April 07, 2010
/ by jay.krall
Photo courtesy of Gonzalo Baeza via Flickr
As public relations and marketing professionals grow increasingly comfortable with online social platforms, many are beginning to turn their attention to mobile applications as a new source of brand impressions. To that end, I’m at MediaBistro’s ThinkMobile conference this week in New York. The venue is a comedy club called Comix, but the communications and media pros here see the mobile marketplace as no laughing matter. Many view it as the most promising environment for the future of media content and brand mindshare.
One reason is the highly “sticky” nature of all manner of news and entertainment content served up in mobile applications for platforms like the iPhone, Blackberry or Google Android. The rise of mobile apps harkens back to a time when desktop applications commanded our attention for longer stretches of time than the Web pages that we flitter across so quickly on a desktop machine. Because mobile apps can prominently display brand logos and be customized for look and feel, mobile platforms give brands a chance to “reclaim their brand image or their brand identity”, says Paul Reddick, CEO of Handmark, a mobile software firm.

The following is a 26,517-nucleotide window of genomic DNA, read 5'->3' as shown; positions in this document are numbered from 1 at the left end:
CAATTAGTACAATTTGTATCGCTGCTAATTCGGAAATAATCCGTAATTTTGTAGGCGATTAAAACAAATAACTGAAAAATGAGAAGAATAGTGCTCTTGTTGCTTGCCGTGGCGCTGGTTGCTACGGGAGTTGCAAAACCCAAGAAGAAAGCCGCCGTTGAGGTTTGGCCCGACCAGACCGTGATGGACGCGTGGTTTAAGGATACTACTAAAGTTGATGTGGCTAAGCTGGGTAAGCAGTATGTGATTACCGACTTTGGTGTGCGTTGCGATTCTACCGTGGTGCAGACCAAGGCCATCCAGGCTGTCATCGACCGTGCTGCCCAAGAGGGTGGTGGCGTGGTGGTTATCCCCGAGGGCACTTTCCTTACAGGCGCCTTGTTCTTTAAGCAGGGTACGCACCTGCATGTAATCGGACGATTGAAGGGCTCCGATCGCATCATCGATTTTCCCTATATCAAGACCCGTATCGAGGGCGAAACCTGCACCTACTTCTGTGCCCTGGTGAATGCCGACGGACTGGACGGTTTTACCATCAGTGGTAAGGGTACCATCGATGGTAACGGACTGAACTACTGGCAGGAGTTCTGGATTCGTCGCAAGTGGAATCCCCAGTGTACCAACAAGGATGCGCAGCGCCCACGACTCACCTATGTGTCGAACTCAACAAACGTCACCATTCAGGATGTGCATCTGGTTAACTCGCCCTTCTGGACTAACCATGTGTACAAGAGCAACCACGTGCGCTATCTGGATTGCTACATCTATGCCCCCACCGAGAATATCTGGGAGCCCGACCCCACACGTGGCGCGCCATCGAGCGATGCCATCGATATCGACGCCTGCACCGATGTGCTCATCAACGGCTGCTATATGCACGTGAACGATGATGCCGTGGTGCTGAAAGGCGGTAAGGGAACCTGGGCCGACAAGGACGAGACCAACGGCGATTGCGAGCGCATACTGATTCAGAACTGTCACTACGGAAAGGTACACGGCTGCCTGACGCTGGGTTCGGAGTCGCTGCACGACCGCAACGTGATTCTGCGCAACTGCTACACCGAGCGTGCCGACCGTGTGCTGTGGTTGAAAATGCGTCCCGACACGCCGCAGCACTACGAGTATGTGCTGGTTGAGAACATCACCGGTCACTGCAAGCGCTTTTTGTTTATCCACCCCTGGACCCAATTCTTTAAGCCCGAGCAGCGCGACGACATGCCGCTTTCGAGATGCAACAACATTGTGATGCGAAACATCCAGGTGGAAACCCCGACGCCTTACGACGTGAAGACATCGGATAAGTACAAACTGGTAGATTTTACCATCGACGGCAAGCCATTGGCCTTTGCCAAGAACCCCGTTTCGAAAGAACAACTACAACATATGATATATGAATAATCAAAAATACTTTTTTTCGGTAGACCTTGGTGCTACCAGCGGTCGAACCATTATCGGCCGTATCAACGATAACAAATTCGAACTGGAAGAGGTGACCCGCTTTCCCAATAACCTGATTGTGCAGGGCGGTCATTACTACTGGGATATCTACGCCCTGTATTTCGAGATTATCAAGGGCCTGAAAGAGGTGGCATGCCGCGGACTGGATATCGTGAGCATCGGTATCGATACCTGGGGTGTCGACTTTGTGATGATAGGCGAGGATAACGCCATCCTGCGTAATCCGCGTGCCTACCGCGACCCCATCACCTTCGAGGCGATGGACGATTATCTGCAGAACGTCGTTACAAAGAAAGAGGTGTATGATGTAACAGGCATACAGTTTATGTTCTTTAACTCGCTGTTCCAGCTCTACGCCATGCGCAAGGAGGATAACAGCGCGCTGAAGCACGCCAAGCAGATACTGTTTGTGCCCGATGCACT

Michael Schneider, who leads Mobile Roadie, another mobile app development outfit, describes the phenomenon as a form of tunnelvision. “When you’re in an app, you’re just surrounded by that brand,” he says. Jennifer Stenger, an Associated Press executive who is helping the news service move into the mobile market, says users of its mobile apps view 10 times as many pages of content as those who visit its news sites on desktop machines.
Mobile application development has grown from a cottage industry into a mature marketplace over the past couple of years. The smartphone marketing is growing in kind, as Nielsen mobile media analyst Chris Quick pointed out later in the day. Over the next 2 years, smartphones will go from making up about a quarter of the mobile handset market in the US to more than half, he says. At that point, mobile platforms will become even more crucial to content strategies for brands and media outlets.
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